Monday, April 1, 2013

What’s in a brand?

It’s ironic when you think of it, that a brand marketer constantly questions the value of a brand. On paper I understand that the exclusivity associated with a brand allows it to charge the customer a mark up on the logical price of the product. But the rationalist in me has issues when this mark up goes beyond a certain limit.

Yes, I do buy clothes of certain brands. But I usually do that because of the quality of the product and the styling. When the mark up is upto around 50%, I can find myself justifying it. The problem arises when the brand charges a price in multiples of what the product should be worth.

Let me illustrate. Whoever knows me, knows I am not a bag person. For the life of me, I can not carry a bag, fancy brand or not. You will always see me with my wallet in hand, phone and car keys in my pocket. Yet, I find it strange when the bags people carry around me cost close to what a small car does! When I was growing up, owning a pair of Nike or Reebok shoes was the epitome of cool in school. So when I started earning, I made sure that the shoes I bought always had a fancy enough brand name. But now when I walk into a store and see the sport shoes costing upwards of Rs.6000, I find myself questioning whether the world of Bata and Liberty really is that bad. Just because I can afford it, does it justify spending this amount if I can find a better alternative?

The crux of the issue came to light with mobile phones. In college, I and my best friend shared a phone. My first phone was the candybar Nokia entry level. Once I started earning, I realised that like haircuts, I loved the concept of an interesting phone. Thus, I would experiment with the wackiest phones. I mean it. I am the only person I know who actually owned a Phillips phone (though it was this awesome flip model in indigo blue). I’ve used phones made by Alcatel, Nokia, Samsung, Motorola, Phillips and Sony Ericson (it was orange and had to be twisted to be opened).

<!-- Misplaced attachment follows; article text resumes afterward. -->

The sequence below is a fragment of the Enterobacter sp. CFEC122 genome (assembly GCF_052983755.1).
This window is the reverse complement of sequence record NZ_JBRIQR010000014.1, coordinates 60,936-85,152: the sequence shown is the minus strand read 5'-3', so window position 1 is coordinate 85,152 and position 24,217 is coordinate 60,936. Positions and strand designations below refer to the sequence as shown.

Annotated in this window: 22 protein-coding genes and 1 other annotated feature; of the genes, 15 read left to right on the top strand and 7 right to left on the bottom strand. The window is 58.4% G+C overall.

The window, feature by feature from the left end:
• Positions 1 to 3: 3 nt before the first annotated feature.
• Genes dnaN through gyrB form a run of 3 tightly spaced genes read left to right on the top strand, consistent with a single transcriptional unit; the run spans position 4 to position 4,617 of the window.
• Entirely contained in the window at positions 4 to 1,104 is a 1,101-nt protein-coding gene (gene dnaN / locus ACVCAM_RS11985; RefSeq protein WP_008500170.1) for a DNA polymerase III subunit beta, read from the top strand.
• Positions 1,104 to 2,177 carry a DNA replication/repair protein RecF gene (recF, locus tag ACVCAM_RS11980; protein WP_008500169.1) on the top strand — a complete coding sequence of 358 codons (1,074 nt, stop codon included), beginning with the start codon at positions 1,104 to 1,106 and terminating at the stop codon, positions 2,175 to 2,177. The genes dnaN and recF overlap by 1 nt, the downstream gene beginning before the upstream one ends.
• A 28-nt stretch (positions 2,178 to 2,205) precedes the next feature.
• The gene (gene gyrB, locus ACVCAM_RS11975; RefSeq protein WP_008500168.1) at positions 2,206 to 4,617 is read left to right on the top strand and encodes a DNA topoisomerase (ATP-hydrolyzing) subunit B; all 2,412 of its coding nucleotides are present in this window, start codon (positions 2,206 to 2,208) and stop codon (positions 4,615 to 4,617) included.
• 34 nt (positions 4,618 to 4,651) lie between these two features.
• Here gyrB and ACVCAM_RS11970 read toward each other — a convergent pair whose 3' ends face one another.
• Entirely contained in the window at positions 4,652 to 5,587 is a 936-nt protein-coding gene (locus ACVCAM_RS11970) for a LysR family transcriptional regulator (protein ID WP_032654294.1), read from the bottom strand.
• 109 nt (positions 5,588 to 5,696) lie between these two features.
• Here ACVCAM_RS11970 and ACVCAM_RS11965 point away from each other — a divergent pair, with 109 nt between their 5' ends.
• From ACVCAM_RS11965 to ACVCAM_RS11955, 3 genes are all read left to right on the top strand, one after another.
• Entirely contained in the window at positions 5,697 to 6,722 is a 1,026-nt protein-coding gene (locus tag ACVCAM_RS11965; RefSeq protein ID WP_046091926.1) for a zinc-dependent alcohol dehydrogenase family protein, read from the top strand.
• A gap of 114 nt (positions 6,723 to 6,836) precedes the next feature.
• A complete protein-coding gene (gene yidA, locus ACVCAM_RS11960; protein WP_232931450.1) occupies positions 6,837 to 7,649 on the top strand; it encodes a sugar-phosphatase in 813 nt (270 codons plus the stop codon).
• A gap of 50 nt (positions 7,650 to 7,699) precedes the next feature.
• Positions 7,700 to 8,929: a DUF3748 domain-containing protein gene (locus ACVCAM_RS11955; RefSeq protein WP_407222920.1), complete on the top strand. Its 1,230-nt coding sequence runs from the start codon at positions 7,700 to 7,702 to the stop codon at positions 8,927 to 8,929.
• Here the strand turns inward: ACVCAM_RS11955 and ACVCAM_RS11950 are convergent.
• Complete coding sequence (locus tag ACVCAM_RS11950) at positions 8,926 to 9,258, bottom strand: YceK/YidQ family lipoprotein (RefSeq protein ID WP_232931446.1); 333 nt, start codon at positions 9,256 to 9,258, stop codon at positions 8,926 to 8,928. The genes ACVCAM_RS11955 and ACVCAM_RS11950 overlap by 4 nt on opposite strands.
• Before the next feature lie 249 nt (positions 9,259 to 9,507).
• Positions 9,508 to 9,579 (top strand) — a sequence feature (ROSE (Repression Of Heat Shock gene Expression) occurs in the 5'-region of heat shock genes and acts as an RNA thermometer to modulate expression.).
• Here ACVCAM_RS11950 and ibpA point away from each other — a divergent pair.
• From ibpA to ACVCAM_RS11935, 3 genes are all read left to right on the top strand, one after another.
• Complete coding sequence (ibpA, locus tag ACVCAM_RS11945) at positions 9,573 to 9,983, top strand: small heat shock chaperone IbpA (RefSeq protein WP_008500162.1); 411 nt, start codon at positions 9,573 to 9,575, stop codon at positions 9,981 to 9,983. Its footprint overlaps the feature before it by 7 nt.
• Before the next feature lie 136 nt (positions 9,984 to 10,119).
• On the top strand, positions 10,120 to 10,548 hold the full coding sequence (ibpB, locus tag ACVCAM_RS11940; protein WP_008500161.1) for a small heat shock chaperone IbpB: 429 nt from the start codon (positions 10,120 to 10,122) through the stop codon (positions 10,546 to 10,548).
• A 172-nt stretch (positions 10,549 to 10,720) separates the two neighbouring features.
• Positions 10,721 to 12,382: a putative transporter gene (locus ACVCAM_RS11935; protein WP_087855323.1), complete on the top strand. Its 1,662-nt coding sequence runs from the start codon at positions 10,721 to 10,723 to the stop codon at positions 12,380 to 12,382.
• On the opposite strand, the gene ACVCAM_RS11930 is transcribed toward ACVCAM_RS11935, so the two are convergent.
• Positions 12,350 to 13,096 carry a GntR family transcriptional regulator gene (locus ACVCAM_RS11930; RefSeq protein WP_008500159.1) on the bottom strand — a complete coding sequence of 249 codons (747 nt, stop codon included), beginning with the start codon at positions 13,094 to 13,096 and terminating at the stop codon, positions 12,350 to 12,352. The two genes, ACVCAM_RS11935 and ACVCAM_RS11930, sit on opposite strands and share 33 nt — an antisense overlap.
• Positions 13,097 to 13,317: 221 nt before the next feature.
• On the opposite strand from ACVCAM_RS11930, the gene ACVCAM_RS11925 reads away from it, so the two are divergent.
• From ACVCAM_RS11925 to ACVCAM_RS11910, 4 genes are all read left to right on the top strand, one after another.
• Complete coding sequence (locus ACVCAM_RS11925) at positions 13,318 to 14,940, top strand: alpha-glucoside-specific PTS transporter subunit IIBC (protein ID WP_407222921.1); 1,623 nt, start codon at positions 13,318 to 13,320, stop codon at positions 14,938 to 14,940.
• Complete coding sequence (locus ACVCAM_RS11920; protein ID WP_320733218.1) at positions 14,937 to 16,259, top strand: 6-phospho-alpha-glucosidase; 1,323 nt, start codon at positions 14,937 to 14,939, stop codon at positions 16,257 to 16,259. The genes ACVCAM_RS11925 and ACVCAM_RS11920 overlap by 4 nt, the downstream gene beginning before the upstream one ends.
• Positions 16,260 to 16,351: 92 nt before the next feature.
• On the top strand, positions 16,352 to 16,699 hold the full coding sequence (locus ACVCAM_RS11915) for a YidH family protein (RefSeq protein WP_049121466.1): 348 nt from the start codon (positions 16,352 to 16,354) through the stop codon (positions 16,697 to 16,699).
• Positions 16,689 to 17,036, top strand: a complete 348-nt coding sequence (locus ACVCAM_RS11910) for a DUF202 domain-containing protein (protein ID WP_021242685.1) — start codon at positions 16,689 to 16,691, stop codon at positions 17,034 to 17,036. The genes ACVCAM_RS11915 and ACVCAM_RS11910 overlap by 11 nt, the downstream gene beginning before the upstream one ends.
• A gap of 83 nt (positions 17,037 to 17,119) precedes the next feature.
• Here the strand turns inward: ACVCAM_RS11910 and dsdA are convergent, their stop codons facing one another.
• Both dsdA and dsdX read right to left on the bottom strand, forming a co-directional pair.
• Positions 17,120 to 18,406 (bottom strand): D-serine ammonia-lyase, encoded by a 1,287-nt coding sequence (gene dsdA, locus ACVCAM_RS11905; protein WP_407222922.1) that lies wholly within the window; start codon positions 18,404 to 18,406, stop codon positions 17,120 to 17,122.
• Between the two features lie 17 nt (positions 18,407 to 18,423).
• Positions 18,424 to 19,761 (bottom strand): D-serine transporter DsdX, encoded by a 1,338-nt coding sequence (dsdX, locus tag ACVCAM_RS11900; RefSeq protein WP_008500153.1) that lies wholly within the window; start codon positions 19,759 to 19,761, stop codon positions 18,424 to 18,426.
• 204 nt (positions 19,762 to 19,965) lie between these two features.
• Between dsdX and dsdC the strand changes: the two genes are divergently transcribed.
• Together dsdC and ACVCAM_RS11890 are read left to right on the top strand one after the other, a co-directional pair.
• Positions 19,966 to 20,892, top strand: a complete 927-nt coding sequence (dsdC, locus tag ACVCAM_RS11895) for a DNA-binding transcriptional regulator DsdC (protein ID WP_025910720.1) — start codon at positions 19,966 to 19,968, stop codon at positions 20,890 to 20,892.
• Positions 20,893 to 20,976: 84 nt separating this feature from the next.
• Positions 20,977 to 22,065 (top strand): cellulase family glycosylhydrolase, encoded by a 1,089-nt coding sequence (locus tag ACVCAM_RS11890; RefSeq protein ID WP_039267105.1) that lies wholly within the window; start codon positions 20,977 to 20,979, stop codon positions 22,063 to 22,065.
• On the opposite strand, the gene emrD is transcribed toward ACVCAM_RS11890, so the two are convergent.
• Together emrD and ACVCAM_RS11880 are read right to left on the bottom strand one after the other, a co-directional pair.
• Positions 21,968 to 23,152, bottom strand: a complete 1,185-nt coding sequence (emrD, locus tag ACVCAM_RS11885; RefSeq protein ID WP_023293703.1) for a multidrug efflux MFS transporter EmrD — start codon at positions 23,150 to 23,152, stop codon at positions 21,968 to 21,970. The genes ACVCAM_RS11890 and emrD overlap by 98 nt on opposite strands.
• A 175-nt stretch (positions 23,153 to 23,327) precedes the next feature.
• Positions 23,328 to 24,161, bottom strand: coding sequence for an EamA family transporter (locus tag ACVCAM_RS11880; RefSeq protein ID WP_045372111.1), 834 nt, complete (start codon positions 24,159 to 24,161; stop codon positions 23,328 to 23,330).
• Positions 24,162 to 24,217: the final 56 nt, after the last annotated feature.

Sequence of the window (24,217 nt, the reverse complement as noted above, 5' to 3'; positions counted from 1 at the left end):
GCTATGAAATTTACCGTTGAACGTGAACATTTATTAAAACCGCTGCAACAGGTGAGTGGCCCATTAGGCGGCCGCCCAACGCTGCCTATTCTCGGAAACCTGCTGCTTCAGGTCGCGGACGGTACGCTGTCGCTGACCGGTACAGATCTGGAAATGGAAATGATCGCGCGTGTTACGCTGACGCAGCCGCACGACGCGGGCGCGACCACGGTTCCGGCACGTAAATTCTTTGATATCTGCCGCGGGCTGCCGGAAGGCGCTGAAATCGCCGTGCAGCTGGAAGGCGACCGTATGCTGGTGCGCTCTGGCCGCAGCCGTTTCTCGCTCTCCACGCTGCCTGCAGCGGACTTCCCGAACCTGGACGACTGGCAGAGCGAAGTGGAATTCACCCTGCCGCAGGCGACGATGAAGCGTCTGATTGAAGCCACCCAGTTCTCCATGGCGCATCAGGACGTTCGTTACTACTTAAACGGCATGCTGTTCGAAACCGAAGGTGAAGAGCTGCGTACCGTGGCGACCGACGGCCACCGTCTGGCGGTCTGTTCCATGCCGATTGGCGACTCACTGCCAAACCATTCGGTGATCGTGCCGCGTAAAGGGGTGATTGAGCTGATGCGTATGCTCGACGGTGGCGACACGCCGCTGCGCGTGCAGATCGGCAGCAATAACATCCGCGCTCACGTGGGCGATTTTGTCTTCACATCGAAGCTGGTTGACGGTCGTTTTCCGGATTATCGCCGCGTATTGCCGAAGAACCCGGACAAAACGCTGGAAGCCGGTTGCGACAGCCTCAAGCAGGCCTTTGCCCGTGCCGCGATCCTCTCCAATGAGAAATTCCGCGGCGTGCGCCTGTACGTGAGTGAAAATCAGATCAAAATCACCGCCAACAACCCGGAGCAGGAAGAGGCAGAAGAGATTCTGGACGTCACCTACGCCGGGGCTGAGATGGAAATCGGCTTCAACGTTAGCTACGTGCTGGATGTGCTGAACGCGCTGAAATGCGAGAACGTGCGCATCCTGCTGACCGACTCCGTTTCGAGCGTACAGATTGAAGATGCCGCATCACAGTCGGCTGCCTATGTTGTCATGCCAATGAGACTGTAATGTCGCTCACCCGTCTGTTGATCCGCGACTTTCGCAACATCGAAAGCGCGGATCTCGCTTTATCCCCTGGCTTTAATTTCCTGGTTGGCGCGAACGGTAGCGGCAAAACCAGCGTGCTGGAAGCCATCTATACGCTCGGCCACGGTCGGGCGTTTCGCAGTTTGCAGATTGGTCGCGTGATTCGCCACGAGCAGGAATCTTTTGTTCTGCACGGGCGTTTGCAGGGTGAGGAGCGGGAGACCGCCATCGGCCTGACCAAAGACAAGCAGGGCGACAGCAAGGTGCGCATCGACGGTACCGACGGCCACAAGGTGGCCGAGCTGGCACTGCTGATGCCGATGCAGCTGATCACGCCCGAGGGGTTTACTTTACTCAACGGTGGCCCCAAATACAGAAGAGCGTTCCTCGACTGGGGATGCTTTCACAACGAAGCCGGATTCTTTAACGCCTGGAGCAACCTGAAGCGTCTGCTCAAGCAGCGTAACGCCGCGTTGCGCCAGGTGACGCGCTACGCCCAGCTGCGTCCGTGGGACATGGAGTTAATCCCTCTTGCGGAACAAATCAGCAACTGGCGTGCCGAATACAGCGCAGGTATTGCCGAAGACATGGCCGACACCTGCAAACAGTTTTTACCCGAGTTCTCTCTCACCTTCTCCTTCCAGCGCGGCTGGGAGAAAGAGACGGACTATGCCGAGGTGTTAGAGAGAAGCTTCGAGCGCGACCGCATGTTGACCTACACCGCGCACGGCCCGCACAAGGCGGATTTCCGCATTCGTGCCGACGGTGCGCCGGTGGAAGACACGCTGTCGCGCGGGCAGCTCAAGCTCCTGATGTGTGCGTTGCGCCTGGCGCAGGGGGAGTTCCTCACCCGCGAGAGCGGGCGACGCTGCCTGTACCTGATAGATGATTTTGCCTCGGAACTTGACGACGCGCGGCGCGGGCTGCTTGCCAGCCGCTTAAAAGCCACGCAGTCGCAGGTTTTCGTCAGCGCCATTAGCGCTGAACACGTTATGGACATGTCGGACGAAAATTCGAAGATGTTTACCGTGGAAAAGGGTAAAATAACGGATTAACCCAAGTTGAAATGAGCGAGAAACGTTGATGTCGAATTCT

But fancier phones came in the market, the price range also expanded. And I found myself the owner of a Samsung Galaxy S. It may have cost me half of what the Husband’s iPhone cost him, yet for a phone the price just seemed outrageous. What was worse was that I had trouble with the phone from the day I bought it. Yet I kept justifying it to myself and kept trying to make it last longer, because of what I had spent on it.
But this is where it ends. The world of mobile phones has to wake up to the reality that there are players in the market who are making products as good as the market leaders for a fraction of the price. As of yesterday, I am the proud owner of an iball Andi 4.5. You have to see the phone to believe it. 1gb RAM, 8MP camera, Android 4.0, 3G, Dual sim and more. The interface is smooth and clean and voice quality is fantastic. I have my fingers crossed to see how it lasts me but for now, I’m glad I got out of the vicious circle. 

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